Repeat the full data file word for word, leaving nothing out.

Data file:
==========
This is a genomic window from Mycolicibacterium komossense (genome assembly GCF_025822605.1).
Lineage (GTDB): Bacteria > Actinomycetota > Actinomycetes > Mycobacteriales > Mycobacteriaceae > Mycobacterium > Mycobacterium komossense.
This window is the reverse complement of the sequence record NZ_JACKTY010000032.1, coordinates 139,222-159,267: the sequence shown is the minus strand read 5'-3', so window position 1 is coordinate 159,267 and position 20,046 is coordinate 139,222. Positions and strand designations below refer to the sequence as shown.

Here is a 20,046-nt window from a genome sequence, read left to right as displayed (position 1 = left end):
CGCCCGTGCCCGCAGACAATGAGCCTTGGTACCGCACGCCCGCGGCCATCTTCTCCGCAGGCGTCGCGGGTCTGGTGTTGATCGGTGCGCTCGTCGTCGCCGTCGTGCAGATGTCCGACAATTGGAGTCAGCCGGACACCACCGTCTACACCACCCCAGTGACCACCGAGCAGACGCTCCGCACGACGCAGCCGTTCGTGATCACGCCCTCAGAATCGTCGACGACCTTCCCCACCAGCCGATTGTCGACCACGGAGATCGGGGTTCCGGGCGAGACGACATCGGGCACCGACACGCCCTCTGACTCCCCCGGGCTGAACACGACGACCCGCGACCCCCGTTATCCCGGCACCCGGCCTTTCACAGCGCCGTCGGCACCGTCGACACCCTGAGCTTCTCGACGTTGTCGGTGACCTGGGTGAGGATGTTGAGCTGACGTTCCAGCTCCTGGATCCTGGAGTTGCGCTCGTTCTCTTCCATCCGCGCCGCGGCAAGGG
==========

This is a genomic window from Mycolicibacterium komossense (genome assembly GCF_025822605.1).
Lineage (GTDB): Bacteria > Actinomycetota > Actinomycetes > Mycobacteriales > Mycobacteriaceae > Mycobacterium > Mycobacterium komossense.
This window is the reverse complement of the sequence record NZ_JACKTY010000032.1, coordinates 139,222-159,267: the sequence shown is the minus strand read 5'-3', so window position 1 is coordinate 159,267 and position 20,046 is coordinate 139,222. Positions and strand designations below refer to the sequence as shown.

Here is a 20,046-nt window from a genome sequence, read left to right as displayed (position 1 = left end):
CGCCCGTGCCCGCAGACAATGAGCCTTGGTACCGCACGCCCGCGGCCATCTTCTCCGCAGGCGTCGCGGGTCTGGTGTTGATCGGTGCGCTCGTCGTCGCCGTCGTGCAGATGTCCGACAATTGGAGTCAGCCGGACACCACCGTCTACACCACCCCAGTGACCACCGAGCAGACGCTCCGCACGACGCAGCCGTTCGTGATCACGCCCTCAGAATCGTCGACGACCTTCCCCACCAGCCGATTGTCGACCACGGAGATCGGGGTTCCGGGCGAGACGACATCGGGCACCGACACGCCCTCTGACTCCCCCGGGCTGAACACGACGACCCGCGACCCCCGTTATCCCGGCACCCGGCCTTTCACAGCGCCGTCGGCACCGTCGACACCCTGAGCTTCTCGACGTTGTCGGTGACCTGGGTGAGGATGTTGAGCTGACGTTCCAGCTCCTGGATCCTGGAGTTGCGCTCGTTCTCTTCCATCCGCGCCGCGGCAAGGG